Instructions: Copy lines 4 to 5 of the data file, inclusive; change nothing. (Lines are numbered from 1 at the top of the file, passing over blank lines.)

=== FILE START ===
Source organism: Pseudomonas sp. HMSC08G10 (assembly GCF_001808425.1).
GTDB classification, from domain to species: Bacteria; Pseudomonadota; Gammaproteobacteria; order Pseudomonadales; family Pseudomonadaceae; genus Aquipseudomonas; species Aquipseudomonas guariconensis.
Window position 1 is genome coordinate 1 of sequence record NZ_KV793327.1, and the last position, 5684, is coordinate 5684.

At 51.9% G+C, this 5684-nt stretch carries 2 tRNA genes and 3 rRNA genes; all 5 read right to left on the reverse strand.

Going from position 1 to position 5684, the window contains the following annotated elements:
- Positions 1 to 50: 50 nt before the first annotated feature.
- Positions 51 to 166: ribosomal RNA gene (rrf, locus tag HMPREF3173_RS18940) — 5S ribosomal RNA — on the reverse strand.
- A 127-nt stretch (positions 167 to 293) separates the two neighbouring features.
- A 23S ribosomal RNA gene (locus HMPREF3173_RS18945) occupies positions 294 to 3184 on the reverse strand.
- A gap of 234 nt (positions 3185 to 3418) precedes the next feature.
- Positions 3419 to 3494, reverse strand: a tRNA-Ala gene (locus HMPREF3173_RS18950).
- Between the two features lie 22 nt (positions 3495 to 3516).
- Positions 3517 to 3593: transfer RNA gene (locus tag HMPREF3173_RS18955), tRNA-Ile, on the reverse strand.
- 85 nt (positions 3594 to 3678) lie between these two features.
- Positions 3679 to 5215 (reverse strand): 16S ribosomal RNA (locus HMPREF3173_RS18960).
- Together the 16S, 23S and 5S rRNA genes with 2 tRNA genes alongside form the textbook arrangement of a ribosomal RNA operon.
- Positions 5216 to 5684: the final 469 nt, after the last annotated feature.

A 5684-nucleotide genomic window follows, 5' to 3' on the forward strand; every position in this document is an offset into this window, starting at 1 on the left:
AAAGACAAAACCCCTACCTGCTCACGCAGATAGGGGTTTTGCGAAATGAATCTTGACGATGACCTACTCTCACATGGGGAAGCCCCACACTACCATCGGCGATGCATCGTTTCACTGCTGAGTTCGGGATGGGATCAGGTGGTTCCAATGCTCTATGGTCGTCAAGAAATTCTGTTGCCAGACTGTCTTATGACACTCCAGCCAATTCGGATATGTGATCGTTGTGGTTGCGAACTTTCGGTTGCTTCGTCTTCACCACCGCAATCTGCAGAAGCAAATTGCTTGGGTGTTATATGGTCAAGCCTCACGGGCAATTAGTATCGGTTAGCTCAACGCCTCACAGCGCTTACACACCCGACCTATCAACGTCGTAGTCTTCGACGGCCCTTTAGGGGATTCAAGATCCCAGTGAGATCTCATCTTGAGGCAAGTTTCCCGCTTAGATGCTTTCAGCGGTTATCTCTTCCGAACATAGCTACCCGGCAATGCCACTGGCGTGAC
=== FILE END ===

At 51.9% G+C, this 5684-nt stretch carries 2 tRNA genes and 3 rRNA genes; all 5 read right to left on the reverse strand.

Going from position 1 to position 5684, the window contains the following annotated elements: